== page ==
I wish I could compare TBI to some other disabling condition so you could understand how inappropriate your comments are! Would you tell someone with a prosthetic hand that you drop things all the time because you are really clumsy? Would you tell someone with agoraphobia that you also hate crowds? What about someone with diabetes, would you say that you too should really avoid sweets? Would you say that your vision is really getting bad now that you are older to a person who had just gone blind? No, all of those comments would be considered insensitive. Why then are the comments to a person with a TBI considered okay?

Let me tell you what I mean by getting lost so you can understand how different it is for me. I never had the best sense of direction but fortunately in Manhattan you do not need to have one to get around. It is a grid system so the street numbers go up as you go north, and the avenue numbers increase as you go west. Plus, I have lived here my entire life so I rarely thought about it before my surgery. Last Christmas season I met a friend at the Museum of Modern Art. I knew it was on 54th Street near Sixth Avenue but I wrote it down for myself just to be sure. I decided to get off the Seventh Avenue train at 50th not 59th because it was closer to the museum. I got off and started walking in what I thought was the right direction but when I had reached 47th Street I realized I was walking the wrong way so I turned around. When I got to 52nd Street, I thought I had gone to far so I turned around again. When I reached 50th Street again, I started to worry out a little. As soon as anxiety or frustration begin, my ability to problem solve or navigate decrease. The second time I saw 52nd Street I wanted to cry. It feels like someone is playing a trick on you and moving the street signs around. By this time if I ask someone for help, I may come across as slightly unhinged so I am hesitant. My senses are flooding with unnecessary stimulation, the noisy cars, the loud crowd, the smells of street food, the alternating puddles and mounds of plowed snow. All the buildings look the same and I no longer remember if I have walked by them or not. I keep looking back at the piece of paper and trying to figure out which way that street would be relative to where I am. It sounds absurd but this happens to me about once a week.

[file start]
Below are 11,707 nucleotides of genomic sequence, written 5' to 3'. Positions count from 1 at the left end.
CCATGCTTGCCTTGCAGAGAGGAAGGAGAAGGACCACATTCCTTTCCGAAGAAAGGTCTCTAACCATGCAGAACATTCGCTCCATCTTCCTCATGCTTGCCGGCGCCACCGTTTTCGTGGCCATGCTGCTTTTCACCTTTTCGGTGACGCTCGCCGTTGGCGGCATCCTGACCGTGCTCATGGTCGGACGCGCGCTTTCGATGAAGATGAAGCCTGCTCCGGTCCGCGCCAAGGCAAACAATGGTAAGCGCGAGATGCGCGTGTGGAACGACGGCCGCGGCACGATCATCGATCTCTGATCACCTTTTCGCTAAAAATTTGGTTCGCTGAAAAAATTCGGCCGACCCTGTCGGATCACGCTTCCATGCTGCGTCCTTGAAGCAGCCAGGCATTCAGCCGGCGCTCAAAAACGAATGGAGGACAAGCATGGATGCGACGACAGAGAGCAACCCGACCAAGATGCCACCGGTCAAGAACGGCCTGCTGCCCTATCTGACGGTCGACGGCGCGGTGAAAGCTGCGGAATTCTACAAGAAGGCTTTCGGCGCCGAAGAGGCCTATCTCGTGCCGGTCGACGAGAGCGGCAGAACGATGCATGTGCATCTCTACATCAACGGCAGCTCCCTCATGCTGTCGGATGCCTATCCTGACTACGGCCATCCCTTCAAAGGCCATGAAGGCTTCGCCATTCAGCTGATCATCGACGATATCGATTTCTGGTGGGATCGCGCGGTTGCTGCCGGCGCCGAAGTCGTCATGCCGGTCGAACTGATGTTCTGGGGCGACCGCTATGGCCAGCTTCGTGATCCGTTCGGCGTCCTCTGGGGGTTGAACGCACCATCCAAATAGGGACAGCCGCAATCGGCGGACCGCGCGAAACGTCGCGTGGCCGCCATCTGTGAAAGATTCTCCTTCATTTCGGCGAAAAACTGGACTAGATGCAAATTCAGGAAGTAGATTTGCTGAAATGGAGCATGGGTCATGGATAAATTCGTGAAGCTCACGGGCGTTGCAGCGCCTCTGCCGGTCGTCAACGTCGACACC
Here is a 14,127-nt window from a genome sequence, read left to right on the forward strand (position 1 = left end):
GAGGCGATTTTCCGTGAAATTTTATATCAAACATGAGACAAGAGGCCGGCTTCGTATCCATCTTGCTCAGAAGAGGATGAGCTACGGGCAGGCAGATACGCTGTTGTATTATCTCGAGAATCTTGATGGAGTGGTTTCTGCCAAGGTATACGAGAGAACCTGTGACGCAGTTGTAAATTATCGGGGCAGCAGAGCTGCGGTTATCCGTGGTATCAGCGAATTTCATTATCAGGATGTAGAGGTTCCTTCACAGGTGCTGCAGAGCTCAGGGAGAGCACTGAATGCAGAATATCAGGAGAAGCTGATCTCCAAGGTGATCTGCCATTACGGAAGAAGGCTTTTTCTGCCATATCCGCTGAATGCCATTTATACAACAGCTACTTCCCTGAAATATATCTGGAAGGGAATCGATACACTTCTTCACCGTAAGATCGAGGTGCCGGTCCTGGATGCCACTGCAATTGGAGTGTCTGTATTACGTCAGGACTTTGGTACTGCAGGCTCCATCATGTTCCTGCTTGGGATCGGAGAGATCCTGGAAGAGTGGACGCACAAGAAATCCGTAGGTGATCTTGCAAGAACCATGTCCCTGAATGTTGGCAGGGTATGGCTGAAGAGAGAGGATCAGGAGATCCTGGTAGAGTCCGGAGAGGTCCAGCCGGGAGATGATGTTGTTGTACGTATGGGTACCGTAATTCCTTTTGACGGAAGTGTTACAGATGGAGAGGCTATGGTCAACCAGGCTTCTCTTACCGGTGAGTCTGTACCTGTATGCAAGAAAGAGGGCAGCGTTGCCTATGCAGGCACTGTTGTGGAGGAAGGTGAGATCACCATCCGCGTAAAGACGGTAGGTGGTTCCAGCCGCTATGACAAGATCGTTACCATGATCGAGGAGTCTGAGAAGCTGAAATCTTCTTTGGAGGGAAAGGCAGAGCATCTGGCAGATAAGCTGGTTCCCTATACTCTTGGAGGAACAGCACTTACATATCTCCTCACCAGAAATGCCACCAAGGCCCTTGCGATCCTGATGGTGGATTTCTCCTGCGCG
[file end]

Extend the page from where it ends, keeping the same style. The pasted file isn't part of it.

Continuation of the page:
I have been on a campaign to become a more positive person this year. I do not want to drive people away by complaining all the time but primarily I am doing it for myself. Hence, I will vent on this blog. Like Bart Simpson punching the air with his eyes closed warning his sister that if she gets in the way and gets hit, he will not take the blame. If anybody reads this, it's not my fault.

Sunday, June 5, 2011


One of the bloggers I follow posted a list of songs she purchased as a result of watching commercials. I recognized all of the songs and commercials but none of them compelled me to purchase the music. These songs embedded in the linked commercials did manage to persuade me to part with a few bucks so I could hear them again. I think you can tell a lot about a person by listening to the music that hooks them.

"Remind Me" by "Röyksopp"

"1234" by Feist

"Flathead" by the Fratellis

"Somewhere Over the Rainbow" by Israel Kamakawiwo'ole

"Chelsea Dagger" by the Fratellis

"One Week of Danger" by The Virgins